Changes in brain function during administration of venlafaxine or placebo to normal subjects.

TitleChanges in brain function during administration of venlafaxine or placebo to normal subjects.
Publication TypeJournal Article
Year of Publication2008
AuthorsLeuchter, AF, Cook IA, DeBrota DJ, Hunter AM, Potter WZ, McGrouther CC, Morgan ML, Abrams M, Siegman B
JournalClinical EEG and neuroscience : official journal of the EEG and Clinical Neuroscience Society (ENCS)
Date Published2008 Oct
KeywordsAdolescent, Adult, Analysis of Variance, Antidepressive Agents, Second-Generation, Brain, Chi-Square Distribution, Cyclohexanols, Double-Blind Method, Electroencephalography, Female, Humans, Male, Middle Aged, Placebos

Previous research has demonstrated neurophysiologic effects of antidepressants in depressed subjects. We evaluated neurophysiologic effects of venlafaxine in normal subjects. Healthy adults (n=32) received a 1-week placebo lead-in followed by 4 weeks randomized double-blind treatment with venlafaxine IR 150 mg. (n = 17) or placebo (n = 15). Brain function was examined using quantitative electroencephalographic (QEEG) power and theta cordance. Normal subjects receiving venlafaxine showed a decrease in theta-band cordance in the midline-and-right-frontal (MRF) region at 48 hours and at 1 week after randomization. Decreases in relative power also were seen in the MRF region; there were no significant changes in absolute power. These changes were significantly different from those in subjects receiving placebo. Changes in MRF cordance accurately identified treatment condition at 48 hours in 81.3% of subjects, and relative power from this region identified 60.7% of subjects. In conclusion, cordance may detect the pharmacological effects of antidepressant medication in normal subjects. Future studies should examine other classes of medication, as well as antidepressants with other mechanisms of action, to determine if cordance detects antidepressant medication effects in general in normal subjects.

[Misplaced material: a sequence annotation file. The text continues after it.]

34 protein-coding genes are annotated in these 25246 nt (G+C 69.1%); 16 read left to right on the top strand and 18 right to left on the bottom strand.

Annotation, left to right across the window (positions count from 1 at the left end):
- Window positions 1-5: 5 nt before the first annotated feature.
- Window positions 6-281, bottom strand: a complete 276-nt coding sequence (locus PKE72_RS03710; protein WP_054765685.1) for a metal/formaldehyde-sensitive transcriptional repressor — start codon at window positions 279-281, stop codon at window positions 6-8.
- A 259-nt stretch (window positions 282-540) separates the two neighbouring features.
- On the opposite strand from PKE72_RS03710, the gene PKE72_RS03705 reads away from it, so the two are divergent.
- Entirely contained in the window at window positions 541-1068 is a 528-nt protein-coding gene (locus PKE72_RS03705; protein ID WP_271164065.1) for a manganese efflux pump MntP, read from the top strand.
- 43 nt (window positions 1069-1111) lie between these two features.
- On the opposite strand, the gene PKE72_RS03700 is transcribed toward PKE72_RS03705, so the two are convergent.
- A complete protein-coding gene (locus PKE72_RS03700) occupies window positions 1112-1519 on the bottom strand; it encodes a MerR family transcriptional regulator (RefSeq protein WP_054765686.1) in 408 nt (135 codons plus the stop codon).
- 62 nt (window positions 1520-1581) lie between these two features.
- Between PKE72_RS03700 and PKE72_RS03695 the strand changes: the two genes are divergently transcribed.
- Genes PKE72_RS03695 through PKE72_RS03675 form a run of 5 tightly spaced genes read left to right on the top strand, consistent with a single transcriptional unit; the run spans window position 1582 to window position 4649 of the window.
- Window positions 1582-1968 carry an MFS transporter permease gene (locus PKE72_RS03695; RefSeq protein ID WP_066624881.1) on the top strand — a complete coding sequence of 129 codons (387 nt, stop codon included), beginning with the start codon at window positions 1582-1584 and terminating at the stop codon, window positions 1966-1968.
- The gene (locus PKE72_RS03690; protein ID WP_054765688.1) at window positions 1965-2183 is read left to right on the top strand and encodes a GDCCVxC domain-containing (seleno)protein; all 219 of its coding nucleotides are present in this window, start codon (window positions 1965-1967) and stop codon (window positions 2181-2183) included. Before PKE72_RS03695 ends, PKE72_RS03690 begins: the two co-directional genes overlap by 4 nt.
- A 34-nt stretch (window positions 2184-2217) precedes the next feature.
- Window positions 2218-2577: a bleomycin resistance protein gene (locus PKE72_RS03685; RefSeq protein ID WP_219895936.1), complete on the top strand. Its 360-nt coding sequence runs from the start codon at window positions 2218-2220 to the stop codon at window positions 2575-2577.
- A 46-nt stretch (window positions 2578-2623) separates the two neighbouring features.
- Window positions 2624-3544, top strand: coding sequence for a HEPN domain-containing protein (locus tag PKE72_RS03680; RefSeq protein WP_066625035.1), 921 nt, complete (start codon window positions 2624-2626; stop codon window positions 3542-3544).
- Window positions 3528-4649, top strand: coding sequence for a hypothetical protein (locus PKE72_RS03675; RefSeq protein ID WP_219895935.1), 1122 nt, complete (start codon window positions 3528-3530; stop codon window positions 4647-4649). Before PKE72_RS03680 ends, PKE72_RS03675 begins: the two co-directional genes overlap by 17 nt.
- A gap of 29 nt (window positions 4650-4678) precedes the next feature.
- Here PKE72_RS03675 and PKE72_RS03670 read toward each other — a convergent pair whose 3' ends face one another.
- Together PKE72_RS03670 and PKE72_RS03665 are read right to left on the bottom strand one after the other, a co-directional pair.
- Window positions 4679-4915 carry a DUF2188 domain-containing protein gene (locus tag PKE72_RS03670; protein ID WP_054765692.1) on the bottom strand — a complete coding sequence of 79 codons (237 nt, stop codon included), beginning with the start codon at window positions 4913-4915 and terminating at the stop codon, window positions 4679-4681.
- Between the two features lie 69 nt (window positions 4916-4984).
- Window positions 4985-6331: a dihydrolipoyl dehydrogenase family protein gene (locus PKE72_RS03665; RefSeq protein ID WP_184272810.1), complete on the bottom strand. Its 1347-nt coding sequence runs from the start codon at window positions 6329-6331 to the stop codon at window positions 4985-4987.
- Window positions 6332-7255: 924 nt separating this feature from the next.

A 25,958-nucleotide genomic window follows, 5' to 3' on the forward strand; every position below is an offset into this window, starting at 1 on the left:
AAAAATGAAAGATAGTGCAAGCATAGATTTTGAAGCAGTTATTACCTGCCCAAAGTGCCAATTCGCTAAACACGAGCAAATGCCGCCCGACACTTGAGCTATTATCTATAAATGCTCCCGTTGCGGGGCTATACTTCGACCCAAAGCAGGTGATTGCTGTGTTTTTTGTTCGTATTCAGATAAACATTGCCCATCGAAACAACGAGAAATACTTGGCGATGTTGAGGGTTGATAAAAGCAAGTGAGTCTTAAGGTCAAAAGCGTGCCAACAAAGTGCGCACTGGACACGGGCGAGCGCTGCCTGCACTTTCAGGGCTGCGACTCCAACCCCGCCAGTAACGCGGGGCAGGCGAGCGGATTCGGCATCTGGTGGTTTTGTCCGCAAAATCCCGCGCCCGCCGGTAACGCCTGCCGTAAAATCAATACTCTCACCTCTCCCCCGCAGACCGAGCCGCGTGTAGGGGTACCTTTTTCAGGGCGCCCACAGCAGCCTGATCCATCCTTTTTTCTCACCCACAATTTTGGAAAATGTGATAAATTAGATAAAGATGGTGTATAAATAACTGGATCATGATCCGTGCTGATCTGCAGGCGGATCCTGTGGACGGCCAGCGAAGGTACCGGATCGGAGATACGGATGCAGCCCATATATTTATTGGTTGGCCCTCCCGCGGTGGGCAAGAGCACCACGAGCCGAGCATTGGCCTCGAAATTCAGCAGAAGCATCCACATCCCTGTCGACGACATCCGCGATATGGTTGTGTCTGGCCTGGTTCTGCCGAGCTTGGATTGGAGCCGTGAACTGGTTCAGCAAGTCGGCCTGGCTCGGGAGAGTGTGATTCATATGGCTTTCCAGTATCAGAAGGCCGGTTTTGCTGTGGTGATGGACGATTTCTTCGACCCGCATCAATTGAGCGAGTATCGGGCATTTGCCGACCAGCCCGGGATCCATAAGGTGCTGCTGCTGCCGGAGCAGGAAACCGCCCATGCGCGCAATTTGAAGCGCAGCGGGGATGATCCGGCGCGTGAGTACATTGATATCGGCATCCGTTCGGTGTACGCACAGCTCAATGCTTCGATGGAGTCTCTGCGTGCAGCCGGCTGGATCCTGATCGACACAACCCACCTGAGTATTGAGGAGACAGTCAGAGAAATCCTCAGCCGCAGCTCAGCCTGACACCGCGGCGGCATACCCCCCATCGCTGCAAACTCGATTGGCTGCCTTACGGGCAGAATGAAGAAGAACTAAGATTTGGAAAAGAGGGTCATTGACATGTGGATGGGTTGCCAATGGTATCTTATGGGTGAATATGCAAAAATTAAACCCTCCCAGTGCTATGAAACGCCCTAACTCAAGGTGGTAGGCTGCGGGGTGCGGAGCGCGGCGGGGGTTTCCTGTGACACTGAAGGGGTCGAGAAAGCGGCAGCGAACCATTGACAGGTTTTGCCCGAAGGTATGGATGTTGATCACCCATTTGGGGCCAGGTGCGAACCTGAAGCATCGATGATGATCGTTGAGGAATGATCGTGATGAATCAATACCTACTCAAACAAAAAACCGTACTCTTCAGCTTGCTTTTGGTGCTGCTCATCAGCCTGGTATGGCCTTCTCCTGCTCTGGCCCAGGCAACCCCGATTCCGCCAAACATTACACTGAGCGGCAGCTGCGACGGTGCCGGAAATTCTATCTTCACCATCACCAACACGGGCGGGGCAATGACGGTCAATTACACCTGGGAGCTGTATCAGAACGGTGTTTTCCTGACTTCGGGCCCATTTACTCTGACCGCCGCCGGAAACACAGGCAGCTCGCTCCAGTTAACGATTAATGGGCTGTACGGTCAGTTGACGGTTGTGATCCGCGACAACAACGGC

Alternate JournalClin EEG Neurosci